Another cause in the sinking of the Titanic was the late identification of the iceberg by the lookouts. Most people don't know that in addition to the unusual weather (completely calm, so that the water breaking at the base of the iceberg was difficult to see) the 60 pairs of binoculars were safely locked away in their cabinet (Galley, 2011, Titanic Cause Map). Unfortunately, the key to the cabinet was left at the origination point! Would the lookouts have been able to see the iceberg in time? Could over 1500 people have been saved? Could US$7.5 million dollars in the loss of the ship have been averted by a single key? Did anyone consider breaking the US$2 lock to utilize the binoculars? We'll never know.
Sometimes issues are communicated less by facts and more by trying to remove personal blame. We all want to be perceived as capable and without as much error as possible. Therefore, you may have team members that delay in communicating bad news or avoid the depth of the problem. As project managers, we work to create a trusting environment that allows for issues to be easily expressed. It is critical that we address issues by learning the cause, rather than by who caused it, and address those concerns first. Of course we may need to have private conversations regarding performance, but those should be completed after the crisis has abated.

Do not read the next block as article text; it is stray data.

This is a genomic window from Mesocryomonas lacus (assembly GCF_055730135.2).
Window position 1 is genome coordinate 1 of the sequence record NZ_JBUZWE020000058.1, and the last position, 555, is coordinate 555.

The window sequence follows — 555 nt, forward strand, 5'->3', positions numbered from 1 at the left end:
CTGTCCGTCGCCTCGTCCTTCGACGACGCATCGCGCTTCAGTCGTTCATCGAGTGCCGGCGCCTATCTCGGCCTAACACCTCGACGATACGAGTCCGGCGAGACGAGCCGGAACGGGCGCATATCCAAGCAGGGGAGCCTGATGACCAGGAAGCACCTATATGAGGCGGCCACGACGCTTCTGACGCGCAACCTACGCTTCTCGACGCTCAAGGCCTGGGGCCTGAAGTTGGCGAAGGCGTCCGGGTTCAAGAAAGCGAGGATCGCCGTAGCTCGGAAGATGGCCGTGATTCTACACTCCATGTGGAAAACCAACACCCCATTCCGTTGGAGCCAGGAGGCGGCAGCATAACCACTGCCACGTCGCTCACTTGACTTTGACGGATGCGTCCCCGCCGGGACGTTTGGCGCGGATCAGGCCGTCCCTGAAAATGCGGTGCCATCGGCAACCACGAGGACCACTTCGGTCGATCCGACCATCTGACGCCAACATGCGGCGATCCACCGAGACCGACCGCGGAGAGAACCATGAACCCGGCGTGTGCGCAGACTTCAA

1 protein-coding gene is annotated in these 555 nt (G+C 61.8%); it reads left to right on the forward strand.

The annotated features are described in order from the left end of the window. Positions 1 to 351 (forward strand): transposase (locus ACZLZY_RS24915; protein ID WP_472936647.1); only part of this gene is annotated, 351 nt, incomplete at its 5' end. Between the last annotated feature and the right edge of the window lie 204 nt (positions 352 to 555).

When an issue emerges, who takes responsibility? The captain went down with Titanic. The best leaders are accountable for the project failures and give credit to the team for the successes. Only taking responsibility for issues, however, doesn't help the business results or the company.